9/11 suspect ejected by Gitmo judge after CIA outburst
One of the men suspected of planning the September 11, 2001 attacks was twice ejected from a US military court on Tuesday after making outbursts about secret CIA prisons and torture.
Fort Meade: One of the men suspected of planning the September 11, 2001 attacks was twice ejected from a US military court on Tuesday after making outbursts about secret CIA prisons and torture.
Yemeni defendant Ramzi Binalshibh, who is accused of helping the hijackers enter the United States and of financing the airliner attacks that killed nearly 3,000 people, also claimed that the judge hearing the case was biased.
Binalshibh was initially removed from the latest pre-trial hearing at Guantanamo Bay on that judge`s orders, having twice been warned that he would be in contempt of court if he continued to disrupt the proceedings.
His departure came shortly after his lawyer suggested that guards were using sleep deprivation tactics at the US military prison in notorious Camp Seven, where Binalshibh is detained.
"He could not sleep at all last night because of the noise he is exposed to," said Navy Lieutenant Commander Kevin Bogucki. "He is too tired to pay attention."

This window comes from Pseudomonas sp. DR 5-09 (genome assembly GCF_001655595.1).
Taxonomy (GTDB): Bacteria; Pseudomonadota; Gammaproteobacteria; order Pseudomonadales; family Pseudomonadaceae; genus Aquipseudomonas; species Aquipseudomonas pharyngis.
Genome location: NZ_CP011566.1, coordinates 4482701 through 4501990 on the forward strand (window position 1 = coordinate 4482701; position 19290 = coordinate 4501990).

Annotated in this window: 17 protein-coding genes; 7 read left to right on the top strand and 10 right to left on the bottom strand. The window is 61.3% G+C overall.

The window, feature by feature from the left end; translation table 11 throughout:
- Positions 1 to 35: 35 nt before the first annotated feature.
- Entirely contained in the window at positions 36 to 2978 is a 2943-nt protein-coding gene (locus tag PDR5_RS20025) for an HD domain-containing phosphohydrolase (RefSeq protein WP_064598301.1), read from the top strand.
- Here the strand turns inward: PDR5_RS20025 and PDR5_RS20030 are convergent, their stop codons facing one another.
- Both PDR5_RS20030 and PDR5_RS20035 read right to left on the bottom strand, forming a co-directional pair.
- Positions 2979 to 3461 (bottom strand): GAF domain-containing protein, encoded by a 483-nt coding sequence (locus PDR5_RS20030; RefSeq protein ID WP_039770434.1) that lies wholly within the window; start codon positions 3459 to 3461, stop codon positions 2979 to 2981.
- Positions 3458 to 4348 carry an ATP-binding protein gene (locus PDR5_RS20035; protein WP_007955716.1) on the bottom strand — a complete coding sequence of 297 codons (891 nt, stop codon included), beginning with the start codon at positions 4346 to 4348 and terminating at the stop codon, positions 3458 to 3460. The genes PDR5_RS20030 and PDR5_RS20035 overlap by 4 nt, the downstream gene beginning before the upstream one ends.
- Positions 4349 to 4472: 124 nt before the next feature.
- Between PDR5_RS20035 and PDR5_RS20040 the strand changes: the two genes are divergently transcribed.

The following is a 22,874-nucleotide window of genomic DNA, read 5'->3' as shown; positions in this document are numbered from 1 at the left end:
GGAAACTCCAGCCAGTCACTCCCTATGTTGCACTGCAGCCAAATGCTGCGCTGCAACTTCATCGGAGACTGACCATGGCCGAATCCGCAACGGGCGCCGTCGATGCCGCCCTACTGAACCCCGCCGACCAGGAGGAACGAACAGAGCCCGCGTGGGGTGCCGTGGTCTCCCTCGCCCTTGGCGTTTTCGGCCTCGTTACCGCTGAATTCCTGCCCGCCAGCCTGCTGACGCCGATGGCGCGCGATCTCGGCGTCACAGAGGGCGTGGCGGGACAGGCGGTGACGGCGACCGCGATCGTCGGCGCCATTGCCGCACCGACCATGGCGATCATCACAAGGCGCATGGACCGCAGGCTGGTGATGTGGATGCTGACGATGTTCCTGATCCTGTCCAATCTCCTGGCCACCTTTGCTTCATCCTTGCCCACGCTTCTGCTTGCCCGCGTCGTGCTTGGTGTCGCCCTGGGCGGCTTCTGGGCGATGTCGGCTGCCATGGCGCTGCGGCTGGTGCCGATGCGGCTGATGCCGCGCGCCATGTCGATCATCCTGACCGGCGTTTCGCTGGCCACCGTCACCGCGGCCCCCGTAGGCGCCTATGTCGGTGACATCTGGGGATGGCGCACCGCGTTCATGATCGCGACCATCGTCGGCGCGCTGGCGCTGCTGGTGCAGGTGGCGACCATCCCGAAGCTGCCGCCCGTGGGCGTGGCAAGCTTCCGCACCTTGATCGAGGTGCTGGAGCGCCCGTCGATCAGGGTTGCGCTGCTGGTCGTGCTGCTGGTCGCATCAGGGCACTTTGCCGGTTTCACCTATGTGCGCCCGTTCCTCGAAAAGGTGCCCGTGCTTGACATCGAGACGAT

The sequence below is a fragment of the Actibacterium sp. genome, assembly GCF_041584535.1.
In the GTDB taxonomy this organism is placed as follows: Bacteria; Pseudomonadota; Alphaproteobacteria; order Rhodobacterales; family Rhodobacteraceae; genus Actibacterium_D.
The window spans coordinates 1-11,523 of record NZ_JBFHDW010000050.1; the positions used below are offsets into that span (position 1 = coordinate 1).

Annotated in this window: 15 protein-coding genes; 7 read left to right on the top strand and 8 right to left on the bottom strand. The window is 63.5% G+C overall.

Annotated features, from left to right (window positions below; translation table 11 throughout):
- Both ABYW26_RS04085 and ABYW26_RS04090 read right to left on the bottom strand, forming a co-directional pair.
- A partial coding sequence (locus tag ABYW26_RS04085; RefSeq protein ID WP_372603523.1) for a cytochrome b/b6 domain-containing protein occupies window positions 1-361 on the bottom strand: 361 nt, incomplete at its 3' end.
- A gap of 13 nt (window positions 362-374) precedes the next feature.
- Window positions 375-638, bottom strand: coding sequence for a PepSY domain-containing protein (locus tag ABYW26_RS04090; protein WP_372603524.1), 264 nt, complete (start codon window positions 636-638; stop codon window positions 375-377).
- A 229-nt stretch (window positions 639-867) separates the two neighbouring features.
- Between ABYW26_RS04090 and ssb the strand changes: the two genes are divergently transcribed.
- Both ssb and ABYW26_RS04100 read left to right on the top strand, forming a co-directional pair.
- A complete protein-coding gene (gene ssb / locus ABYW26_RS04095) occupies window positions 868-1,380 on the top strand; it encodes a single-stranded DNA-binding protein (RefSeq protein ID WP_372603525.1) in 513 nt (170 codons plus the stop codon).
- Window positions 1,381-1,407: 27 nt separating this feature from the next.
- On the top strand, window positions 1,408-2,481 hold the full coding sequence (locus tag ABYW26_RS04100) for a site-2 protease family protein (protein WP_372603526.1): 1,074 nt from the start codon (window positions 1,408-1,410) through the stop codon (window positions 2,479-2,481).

The latest hearing for the alleged 9/11 plotters, who are eventually expected to go on trial in 2015, was screened for reporters at the Fort Meade military base in Maryland, via a closed-circuit feed.
Commander Bogucki said Binalshibh`s cell was continually subjected to banging and knocking sounds -- an allegation the US government denies, but which the judge said had not been proven either way.
Having been granted a 15-minute recess to discuss whether Binalshibh understood his right to be present at today`s hearing, the suspect refused to cooperate with Judge James Pohl.
"I refuse to answer this question as long as the judge is taking a position against me and against my allegations," Binalshibh said, before beginning apparently impromptu claims about US treatment of terror suspects across the globe.
After being warned that it was not his time to speak, the Yemeni suspect, whose alleged crimes include helping the hijackers find flight schools in the United States, cited the words "secret CIA prison" during a muffled speech.
Judge Pohl then told Binalshibh he would be removed if he did not stop talking, but the suspect continued and US military guards were instructed to take him to the court`s holding cell.
The courtroom camera cut away from Binalshibh while he was being taken out of court, seconds after the judge said he "taken no position" on Binalshibh`s allegations.
All five suspects, including the self-proclaimed 9/11 mastermind Khaled Sheikh Mohammed, were present at today`s hearing, dressed in traditional white Arab robes and with several of them wearing desert-coloured combat jackets.
Following the lunch recess, Binalshibh returned to the court and was given a second opportunity to acknowledge his rights but he again refused and was removed by guards a second time, amid shouts of "I am not a war criminal".